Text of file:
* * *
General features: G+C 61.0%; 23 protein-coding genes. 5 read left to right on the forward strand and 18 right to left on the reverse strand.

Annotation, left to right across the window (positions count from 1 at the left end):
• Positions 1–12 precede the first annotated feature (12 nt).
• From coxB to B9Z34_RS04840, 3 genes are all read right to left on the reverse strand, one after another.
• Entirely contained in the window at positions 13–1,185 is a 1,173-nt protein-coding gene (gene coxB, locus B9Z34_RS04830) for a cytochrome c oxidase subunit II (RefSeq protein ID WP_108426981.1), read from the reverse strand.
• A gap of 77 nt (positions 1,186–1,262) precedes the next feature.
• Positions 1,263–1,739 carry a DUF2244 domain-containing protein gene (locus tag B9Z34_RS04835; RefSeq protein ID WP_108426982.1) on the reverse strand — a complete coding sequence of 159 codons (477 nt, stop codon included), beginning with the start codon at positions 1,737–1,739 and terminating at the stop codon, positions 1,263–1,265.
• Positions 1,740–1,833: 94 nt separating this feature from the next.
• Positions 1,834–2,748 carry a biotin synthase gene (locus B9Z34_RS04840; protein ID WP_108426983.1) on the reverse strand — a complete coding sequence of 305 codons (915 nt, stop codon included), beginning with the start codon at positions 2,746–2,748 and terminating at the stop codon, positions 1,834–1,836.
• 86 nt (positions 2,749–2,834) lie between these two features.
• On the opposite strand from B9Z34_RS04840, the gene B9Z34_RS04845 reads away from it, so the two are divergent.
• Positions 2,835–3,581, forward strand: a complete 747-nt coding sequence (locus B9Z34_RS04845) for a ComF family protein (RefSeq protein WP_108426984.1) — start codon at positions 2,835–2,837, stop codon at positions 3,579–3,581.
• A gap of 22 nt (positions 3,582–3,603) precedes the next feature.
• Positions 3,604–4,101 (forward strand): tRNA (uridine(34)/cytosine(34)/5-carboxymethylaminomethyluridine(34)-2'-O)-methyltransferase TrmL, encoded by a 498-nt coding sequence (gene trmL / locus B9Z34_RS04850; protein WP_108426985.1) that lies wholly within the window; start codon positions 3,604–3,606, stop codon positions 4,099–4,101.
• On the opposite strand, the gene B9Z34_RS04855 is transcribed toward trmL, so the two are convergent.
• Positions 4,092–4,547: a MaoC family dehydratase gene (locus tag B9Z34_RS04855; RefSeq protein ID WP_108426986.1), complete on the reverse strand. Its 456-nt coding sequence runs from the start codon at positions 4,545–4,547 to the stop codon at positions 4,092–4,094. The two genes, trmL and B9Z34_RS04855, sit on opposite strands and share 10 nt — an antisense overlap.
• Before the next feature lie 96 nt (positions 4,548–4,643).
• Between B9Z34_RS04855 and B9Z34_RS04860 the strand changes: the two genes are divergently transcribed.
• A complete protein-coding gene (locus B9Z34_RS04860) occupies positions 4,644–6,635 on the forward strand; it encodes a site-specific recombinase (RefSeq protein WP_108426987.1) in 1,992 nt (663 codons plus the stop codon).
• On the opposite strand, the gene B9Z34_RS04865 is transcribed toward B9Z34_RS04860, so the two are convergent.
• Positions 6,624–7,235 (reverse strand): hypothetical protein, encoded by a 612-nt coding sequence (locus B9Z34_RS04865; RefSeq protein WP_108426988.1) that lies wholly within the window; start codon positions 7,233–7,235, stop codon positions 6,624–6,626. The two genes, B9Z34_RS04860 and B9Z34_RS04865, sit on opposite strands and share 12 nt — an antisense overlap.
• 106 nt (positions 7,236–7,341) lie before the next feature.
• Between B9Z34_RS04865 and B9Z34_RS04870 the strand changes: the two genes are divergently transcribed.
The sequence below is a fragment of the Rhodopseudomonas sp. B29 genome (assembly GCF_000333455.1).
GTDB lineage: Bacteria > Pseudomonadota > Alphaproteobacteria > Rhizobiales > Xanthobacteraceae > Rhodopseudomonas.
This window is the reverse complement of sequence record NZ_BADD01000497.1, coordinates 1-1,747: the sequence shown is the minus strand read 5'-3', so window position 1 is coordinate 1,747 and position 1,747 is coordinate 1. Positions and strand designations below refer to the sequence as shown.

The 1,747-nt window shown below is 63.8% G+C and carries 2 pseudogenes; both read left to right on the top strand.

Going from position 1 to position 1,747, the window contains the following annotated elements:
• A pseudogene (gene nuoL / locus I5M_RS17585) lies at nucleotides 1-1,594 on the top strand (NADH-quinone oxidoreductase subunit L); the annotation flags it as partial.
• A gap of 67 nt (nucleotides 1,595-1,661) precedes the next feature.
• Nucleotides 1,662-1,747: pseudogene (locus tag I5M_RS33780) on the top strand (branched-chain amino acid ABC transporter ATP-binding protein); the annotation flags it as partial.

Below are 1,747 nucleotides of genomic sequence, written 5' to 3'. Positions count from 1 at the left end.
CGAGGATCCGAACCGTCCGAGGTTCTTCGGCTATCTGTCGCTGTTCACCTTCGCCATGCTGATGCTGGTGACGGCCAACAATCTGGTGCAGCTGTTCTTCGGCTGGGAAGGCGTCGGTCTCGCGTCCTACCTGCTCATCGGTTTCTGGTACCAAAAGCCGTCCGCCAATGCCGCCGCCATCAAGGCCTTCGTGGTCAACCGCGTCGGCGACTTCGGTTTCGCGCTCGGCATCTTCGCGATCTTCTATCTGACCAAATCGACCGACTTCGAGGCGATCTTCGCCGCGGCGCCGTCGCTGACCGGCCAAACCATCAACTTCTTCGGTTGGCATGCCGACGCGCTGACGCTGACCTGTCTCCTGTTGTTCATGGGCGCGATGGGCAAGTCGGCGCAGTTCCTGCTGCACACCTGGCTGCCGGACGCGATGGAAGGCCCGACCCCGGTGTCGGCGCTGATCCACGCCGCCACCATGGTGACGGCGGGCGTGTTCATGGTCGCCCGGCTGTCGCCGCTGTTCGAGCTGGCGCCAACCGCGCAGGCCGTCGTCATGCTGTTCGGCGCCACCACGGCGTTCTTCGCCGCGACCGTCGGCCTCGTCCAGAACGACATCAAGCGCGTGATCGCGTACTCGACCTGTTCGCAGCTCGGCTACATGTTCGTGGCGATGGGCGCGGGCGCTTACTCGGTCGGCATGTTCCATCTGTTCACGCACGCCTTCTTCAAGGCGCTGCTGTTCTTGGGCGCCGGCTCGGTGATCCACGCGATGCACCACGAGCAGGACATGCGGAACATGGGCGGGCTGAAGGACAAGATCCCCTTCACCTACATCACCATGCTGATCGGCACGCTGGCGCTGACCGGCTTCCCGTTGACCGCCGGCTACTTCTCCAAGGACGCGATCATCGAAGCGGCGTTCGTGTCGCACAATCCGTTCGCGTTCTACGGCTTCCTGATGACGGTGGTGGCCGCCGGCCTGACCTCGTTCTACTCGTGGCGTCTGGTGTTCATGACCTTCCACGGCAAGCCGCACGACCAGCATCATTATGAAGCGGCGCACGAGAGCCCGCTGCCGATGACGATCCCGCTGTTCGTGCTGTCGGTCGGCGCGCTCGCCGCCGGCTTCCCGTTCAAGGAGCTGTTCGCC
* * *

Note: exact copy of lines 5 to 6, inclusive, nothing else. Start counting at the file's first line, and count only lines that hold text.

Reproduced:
• Entirely contained in the window at positions 13–1,185 is a 1,173-nt protein-coding gene (gene coxB, locus B9Z34_RS04830) for a cytochrome c oxidase subunit II (RefSeq protein ID WP_108426981.1), read from the reverse strand.
• A gap of 77 nt (positions 1,186–1,262) precedes the next feature.